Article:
Yes, chucks are purchased separately from the lathe. Be sure the chuck thread size matches the headstock threads. (Less common: Some chucks use adapters, where you buy a chuck and also the adapter for it that matches your headstock threads.)
The most common headstock thread size is 1 inch x 8 TPI. The benchtop lathes you are considering should all have 1 inch x 8 TPI headstock threads. (Larger lathes may come with 1-1/4 inch x 8 TPI.)
Lathes also have tapers on both ends. The tapers are used for other accessories like drive spurs and live centers for spindle turning. The most common taper size is Morse Taper 2, also known as MT2. The benchtop lathes you are considering should all have MT2 tapers. (You may find one with MT1 tapers. That's okay, but not the best choice.)
Please do your homework regarding turning tools.
High speed steel (HSS) turning tools come in different types. Common HSS turning tools include bowl gouges, roughing gouges, spindle gouges, skew chisels, parting tools, and various sizes and shapes of scrapers. What they all have in common is that they need frequent sharpening. Woodturners often stop turning to give their tool a quick touch up on the sharpener. If you buy HSS turning tools, you MUST have a sharpener for them. They may not be sharp from the factory, and won't stay sharp for long, especially for a beginner.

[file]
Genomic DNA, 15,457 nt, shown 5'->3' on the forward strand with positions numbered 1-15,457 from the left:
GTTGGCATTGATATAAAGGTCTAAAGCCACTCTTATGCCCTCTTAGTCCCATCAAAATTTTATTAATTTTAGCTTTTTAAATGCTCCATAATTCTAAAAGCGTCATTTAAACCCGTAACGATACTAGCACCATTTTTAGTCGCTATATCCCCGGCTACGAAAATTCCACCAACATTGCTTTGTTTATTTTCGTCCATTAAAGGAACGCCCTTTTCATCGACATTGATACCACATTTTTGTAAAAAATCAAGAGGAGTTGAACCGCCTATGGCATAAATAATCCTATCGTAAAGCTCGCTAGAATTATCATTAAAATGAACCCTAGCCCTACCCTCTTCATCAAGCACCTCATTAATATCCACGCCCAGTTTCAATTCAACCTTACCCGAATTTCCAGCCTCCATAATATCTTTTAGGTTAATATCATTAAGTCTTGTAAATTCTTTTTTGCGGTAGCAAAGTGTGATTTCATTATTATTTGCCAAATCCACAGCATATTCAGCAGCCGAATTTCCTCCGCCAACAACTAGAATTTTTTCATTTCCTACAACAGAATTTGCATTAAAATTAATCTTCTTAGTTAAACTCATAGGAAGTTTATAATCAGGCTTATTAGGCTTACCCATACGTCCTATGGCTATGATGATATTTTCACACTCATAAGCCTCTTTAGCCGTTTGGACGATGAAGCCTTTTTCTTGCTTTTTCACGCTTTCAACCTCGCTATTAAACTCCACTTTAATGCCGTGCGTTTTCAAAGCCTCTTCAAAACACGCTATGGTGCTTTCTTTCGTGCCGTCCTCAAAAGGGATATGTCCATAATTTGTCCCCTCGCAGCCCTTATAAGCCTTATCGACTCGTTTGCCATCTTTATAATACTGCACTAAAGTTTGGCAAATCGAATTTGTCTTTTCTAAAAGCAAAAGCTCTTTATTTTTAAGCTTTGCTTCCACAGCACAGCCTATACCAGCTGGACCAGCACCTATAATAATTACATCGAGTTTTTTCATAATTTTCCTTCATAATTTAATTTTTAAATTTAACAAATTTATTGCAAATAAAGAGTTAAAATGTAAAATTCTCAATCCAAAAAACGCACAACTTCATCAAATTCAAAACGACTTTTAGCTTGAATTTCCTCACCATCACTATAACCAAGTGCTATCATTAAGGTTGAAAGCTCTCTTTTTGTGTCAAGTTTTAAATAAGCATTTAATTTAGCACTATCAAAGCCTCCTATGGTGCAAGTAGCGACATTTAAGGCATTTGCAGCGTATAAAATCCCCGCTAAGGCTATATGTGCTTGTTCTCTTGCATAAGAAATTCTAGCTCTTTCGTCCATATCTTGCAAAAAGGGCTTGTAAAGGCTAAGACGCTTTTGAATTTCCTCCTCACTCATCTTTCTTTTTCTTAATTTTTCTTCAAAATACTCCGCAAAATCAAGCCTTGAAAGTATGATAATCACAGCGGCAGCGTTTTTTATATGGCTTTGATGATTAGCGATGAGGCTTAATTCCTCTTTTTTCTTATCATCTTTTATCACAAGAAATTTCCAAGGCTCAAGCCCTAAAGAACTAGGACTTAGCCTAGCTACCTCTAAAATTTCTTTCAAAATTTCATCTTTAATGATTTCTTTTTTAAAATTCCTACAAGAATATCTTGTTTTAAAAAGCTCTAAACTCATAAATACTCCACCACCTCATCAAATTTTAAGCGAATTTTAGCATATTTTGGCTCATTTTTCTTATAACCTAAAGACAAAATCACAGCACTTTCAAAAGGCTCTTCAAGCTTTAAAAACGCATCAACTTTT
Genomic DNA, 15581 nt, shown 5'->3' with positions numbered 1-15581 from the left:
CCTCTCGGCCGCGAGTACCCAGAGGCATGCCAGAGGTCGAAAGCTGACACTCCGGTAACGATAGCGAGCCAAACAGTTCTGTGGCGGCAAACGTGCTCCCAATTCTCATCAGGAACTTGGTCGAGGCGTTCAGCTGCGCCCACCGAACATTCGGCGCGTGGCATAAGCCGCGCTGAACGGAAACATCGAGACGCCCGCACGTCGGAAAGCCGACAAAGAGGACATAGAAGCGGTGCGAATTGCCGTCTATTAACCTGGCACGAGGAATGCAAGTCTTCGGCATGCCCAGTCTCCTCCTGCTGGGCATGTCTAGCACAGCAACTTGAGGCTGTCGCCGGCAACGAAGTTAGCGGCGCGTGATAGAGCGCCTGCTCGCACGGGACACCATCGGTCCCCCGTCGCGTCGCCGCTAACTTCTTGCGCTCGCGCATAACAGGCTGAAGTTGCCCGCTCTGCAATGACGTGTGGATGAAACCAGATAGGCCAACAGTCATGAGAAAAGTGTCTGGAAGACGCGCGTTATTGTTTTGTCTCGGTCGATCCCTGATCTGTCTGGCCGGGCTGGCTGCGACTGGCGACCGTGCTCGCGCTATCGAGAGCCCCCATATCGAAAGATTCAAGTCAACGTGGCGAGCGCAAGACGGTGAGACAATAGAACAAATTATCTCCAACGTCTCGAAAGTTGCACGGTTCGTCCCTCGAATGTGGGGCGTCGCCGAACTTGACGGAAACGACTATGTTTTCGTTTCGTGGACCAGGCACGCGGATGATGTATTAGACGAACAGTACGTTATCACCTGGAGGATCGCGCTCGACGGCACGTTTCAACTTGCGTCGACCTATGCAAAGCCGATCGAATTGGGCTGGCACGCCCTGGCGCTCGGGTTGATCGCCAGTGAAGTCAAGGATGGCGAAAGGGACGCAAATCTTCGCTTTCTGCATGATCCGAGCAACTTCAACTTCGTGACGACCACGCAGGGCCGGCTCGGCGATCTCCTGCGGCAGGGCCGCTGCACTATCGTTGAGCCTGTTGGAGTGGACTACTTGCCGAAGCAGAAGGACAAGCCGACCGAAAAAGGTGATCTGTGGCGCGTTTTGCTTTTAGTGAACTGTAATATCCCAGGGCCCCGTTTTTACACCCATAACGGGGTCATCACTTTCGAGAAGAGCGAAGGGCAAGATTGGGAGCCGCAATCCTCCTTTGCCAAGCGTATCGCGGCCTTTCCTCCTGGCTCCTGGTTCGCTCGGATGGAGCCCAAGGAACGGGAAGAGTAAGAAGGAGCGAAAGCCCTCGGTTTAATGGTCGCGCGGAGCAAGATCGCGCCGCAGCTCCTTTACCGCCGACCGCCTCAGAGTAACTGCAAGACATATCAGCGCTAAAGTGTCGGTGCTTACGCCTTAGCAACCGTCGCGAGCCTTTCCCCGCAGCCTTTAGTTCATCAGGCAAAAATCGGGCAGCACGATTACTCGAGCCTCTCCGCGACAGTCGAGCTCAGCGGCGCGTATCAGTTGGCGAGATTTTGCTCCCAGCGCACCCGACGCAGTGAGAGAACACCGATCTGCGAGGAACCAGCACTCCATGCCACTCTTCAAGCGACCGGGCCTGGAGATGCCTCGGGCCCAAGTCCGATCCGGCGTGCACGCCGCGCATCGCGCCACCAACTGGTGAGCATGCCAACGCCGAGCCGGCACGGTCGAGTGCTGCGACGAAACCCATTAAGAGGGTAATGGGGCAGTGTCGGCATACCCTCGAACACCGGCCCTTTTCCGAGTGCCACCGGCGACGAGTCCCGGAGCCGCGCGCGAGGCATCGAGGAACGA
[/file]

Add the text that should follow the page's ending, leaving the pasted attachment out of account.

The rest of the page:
I recommend a low speed grinder and the Wolverine jigs. (I get by with a Grizzly wet grinder and Tormek jigs, but wish I had the low speed grinder and Wolverine jigs instead.)
The other choice is carbide. Carbide turning tools use replaceable carbide tips which last a long time. The manufacturers expect you to replace the tips when they get dull, but you can touch them up on diamond stones. The handle tips and the carbide cutter shapes are specific to each other - you can't attach a round cutter to a square-radius handle tip. Popular carbide turning tool cutter shapes are round, square-radius, square, and diamond. There are others. I recommend square-radius over square. Carbide turning tools are all considered "scrapers."
Some people have strong opinions about HSS vs. carbide. I do not. I use both kinds of tools and like both kinds of tools. Both offer their own "fun factors", and it is the fun that counts, right?